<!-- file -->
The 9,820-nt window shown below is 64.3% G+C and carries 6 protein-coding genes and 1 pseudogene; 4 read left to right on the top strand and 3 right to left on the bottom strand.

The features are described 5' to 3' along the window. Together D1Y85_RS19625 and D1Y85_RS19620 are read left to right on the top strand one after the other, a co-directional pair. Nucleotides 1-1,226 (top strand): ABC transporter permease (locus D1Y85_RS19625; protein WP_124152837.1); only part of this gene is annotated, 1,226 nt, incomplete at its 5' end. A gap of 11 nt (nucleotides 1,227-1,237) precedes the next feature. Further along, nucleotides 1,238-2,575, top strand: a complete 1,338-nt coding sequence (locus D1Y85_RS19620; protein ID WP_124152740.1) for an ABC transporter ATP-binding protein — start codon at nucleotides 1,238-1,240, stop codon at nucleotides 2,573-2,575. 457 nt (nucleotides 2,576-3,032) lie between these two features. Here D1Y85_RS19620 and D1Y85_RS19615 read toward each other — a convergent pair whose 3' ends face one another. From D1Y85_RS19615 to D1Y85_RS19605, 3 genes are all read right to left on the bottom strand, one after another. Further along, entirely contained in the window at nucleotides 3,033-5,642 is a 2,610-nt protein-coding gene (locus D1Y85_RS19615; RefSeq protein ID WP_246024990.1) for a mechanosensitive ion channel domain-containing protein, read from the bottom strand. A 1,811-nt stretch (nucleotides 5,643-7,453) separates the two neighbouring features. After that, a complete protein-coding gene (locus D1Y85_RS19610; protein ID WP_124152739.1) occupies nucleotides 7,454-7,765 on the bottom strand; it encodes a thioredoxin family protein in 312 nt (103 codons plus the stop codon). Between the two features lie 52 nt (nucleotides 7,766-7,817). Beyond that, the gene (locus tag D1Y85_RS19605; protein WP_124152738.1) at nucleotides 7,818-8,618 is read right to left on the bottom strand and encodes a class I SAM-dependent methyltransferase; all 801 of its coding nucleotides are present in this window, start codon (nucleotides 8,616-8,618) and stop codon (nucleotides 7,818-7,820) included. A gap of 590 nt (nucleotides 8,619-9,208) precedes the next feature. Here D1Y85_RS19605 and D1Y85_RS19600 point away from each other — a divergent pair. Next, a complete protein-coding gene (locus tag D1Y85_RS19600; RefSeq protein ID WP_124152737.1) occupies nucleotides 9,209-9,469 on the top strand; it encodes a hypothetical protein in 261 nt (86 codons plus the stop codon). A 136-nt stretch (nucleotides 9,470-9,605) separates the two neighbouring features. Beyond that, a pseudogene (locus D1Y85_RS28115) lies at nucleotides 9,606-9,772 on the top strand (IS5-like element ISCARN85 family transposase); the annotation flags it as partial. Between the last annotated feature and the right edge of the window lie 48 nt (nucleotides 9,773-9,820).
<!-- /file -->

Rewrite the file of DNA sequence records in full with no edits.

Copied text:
The 9,820-nt window shown below is 64.3% G+C and carries 6 protein-coding genes and 1 pseudogene; 4 read left to right on the top strand and 3 right to left on the bottom strand.

The features are described 5' to 3' along the window. Together D1Y85_RS19625 and D1Y85_RS19620 are read left to right on the top strand one after the other, a co-directional pair. Nucleotides 1-1,226 (top strand): ABC transporter permease (locus D1Y85_RS19625; protein WP_124152837.1); only part of this gene is annotated, 1,226 nt, incomplete at its 5' end. A gap of 11 nt (nucleotides 1,227-1,237) precedes the next feature. Further along, nucleotides 1,238-2,575, top strand: a complete 1,338-nt coding sequence (locus D1Y85_RS19620; protein ID WP_124152740.1) for an ABC transporter ATP-binding protein — start codon at nucleotides 1,238-1,240, stop codon at nucleotides 2,573-2,575. 457 nt (nucleotides 2,576-3,032) lie between these two features. Here D1Y85_RS19620 and D1Y85_RS19615 read toward each other — a convergent pair whose 3' ends face one another. From D1Y85_RS19615 to D1Y85_RS19605, 3 genes are all read right to left on the bottom strand, one after another. Further along, entirely contained in the window at nucleotides 3,033-5,642 is a 2,610-nt protein-coding gene (locus D1Y85_RS19615; RefSeq protein ID WP_246024990.1) for a mechanosensitive ion channel domain-containing protein, read from the bottom strand. A 1,811-nt stretch (nucleotides 5,643-7,453) separates the two neighbouring features. After that, a complete protein-coding gene (locus D1Y85_RS19610; protein ID WP_124152739.1) occupies nucleotides 7,454-7,765 on the bottom strand; it encodes a thioredoxin family protein in 312 nt (103 codons plus the stop codon). Between the two features lie 52 nt (nucleotides 7,766-7,817). Beyond that, the gene (locus tag D1Y85_RS19605; protein WP_124152738.1) at nucleotides 7,818-8,618 is read right to left on the bottom strand and encodes a class I SAM-dependent methyltransferase; all 801 of its coding nucleotides are present in this window, start codon (nucleotides 8,616-8,618) and stop codon (nucleotides 7,818-7,820) included. A gap of 590 nt (nucleotides 8,619-9,208) precedes the next feature. Here D1Y85_RS19605 and D1Y85_RS19600 point away from each other — a divergent pair. Next, a complete protein-coding gene (locus tag D1Y85_RS19600; RefSeq protein ID WP_124152737.1) occupies nucleotides 9,209-9,469 on the top strand; it encodes a hypothetical protein in 261 nt (86 codons plus the stop codon). A 136-nt stretch (nucleotides 9,470-9,605) separates the two neighbouring features. Beyond that, a pseudogene (locus D1Y85_RS28115) lies at nucleotides 9,606-9,772 on the top strand (IS5-like element ISCARN85 family transposase); the annotation flags it as partial. Between the last annotated feature and the right edge of the window lie 48 nt (nucleotides 9,773-9,820).